History– The origin of the city dates back to July 23, 1847, when a group of Mormon pioneers (common name given to members of The Church of Jesus Christ of Latter-day Saints) first landed in the Salt Lake Valley, where they built a camp they called City Creek, these Mormons thus became the first permanent inhabitants of the valley. Gradually, they conditioned this mountainous territory and favored the initiation and development of agriculture in this sector of the valley, with the construction of a system of canals to divert the water of the river. The next day, that is, on July 24, 147 new pioneers arrived led by Brighan Young and since then, Pioneer Day is celebrated on this date and the official day of the founding of the city. Mormons came to this valley in search of a place where they could practice their religion in peace, free from persecution and hostile groups, the first time Brigham Young saw the valley with his own eyes he said the famous words: “this is the place” . At the end of that year a total of 1,700 people arrived in the valley, a year later, the valley became part of the United States (first part of Mexico). free from persecution and hostile groups, the first time Brigham Young saw the valley with his own eyes he said the famous words: “this is the place”. At the end of that year a total of 1,700 people arrived in the valley, a year later, the valley became part of the United States (first part of Mexico).

In 1849, the city of Great Salt Lake City gained some importance during the gold rush due to its location in the middle of the California route, with the arrival of gold miners, the city experienced its first major development economic. The city became the capital of Utah in 1856. The area began to develop significantly after the discovery of several silver deposits in the Bingham Canyon in 1863. Subsequently, gold, silver, copper and lead mines were opened. in other nearby canyons, and at the same time there was the official change of the name of the city, which was shortened to Salt Lake City. Construction began on the Trans-Continental Railroad in 1869, which fostered Utah’s communications and trade relations with the east and west, centered on mineral products, following the founding of the Salt Lake City Street Railroad Company in 1872. Economic prosperity led to he population increase, between 1880 and 1890, the population increased by 116% to a total of 44,800 inhabitants. This intense growth brought with it, in turn, the arrival of new problems deriving from overcrowding (epidemics), and the increase in the number of factories. The environmental deterioration took place to such an extent that the city’s environment became known as the smoke belt. ). By 1919, Utah emerged as the most active mining state in the entire country, and the Salt Lake Valley was the district with the most smelters in North America. All these facts conditioned the decline of the city but the emergence of the Civic Conditioning League favored the creation of parks, sports fields, and the Salt Palace, etc. After the 1929 Crisis, the price of minerals dropped dramatically, which triggered the downturn of the economy until 1937. At this point, the federal government invested approximately $ 160 million in this state. During the Second World War (1939-45) the economy began to recover thanks to the great demand for metals for industries and military factories.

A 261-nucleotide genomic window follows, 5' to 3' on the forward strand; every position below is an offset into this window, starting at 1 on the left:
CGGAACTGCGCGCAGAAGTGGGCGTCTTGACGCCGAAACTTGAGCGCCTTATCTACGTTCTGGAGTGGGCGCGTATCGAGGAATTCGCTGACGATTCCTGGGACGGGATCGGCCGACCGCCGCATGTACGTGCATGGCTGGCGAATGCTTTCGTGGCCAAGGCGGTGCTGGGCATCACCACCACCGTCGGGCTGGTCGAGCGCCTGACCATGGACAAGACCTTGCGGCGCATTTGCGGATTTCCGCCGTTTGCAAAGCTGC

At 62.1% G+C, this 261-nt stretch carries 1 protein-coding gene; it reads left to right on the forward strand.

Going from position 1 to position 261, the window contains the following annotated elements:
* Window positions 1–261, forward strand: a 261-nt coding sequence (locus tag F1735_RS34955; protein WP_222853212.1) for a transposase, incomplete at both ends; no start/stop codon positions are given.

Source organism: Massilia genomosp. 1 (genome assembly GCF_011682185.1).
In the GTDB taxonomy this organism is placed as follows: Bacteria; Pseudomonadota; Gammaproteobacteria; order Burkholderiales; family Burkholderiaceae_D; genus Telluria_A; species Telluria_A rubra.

Utah State Overview